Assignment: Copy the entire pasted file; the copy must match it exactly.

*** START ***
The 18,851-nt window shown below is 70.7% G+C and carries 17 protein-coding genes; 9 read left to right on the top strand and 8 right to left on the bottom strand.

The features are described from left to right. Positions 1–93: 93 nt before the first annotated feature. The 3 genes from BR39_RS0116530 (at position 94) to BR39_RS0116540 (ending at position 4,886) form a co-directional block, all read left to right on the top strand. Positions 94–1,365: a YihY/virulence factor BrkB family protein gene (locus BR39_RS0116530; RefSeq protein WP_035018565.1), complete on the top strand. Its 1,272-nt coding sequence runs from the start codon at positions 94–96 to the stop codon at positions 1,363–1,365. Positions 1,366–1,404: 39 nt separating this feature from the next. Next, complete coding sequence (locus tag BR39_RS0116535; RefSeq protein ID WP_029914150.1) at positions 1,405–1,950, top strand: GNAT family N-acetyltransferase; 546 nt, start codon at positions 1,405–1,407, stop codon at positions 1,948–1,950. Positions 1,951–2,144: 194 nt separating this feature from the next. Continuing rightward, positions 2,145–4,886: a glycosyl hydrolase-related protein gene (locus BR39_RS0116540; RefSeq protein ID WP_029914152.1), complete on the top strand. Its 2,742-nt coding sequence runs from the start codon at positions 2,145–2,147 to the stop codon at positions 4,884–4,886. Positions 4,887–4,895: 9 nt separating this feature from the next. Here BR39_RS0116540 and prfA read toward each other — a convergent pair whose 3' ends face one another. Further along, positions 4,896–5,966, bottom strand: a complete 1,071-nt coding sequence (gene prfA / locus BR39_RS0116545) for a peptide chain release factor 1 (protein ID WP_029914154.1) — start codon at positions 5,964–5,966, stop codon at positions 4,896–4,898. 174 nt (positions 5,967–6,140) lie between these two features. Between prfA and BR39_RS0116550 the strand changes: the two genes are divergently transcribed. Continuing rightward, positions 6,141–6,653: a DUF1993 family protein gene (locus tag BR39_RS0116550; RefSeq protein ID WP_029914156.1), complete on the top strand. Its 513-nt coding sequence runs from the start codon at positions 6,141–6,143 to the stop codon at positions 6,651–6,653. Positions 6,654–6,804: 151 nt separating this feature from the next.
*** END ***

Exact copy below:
The 18,851-nt window shown below is 70.7% G+C and carries 17 protein-coding genes; 9 read left to right on the top strand and 8 right to left on the bottom strand.

The features are described from left to right. Positions 1–93: 93 nt before the first annotated feature. The 3 genes from BR39_RS0116530 (at position 94) to BR39_RS0116540 (ending at position 4,886) form a co-directional block, all read left to right on the top strand. Positions 94–1,365: a YihY/virulence factor BrkB family protein gene (locus BR39_RS0116530; RefSeq protein WP_035018565.1), complete on the top strand. Its 1,272-nt coding sequence runs from the start codon at positions 94–96 to the stop codon at positions 1,363–1,365. Positions 1,366–1,404: 39 nt separating this feature from the next. Next, complete coding sequence (locus tag BR39_RS0116535; RefSeq protein ID WP_029914150.1) at positions 1,405–1,950, top strand: GNAT family N-acetyltransferase; 546 nt, start codon at positions 1,405–1,407, stop codon at positions 1,948–1,950. Positions 1,951–2,144: 194 nt separating this feature from the next. Continuing rightward, positions 2,145–4,886: a glycosyl hydrolase-related protein gene (locus BR39_RS0116540; RefSeq protein ID WP_029914152.1), complete on the top strand. Its 2,742-nt coding sequence runs from the start codon at positions 2,145–2,147 to the stop codon at positions 4,884–4,886. Positions 4,887–4,895: 9 nt separating this feature from the next. Here BR39_RS0116540 and prfA read toward each other — a convergent pair whose 3' ends face one another. Further along, positions 4,896–5,966, bottom strand: a complete 1,071-nt coding sequence (gene prfA / locus BR39_RS0116545) for a peptide chain release factor 1 (protein ID WP_029914154.1) — start codon at positions 5,964–5,966, stop codon at positions 4,896–4,898. 174 nt (positions 5,967–6,140) lie between these two features. Between prfA and BR39_RS0116550 the strand changes: the two genes are divergently transcribed. Continuing rightward, positions 6,141–6,653: a DUF1993 family protein gene (locus tag BR39_RS0116550; RefSeq protein ID WP_029914156.1), complete on the top strand. Its 513-nt coding sequence runs from the start codon at positions 6,141–6,143 to the stop codon at positions 6,651–6,653. Positions 6,654–6,804: 151 nt separating this feature from the next.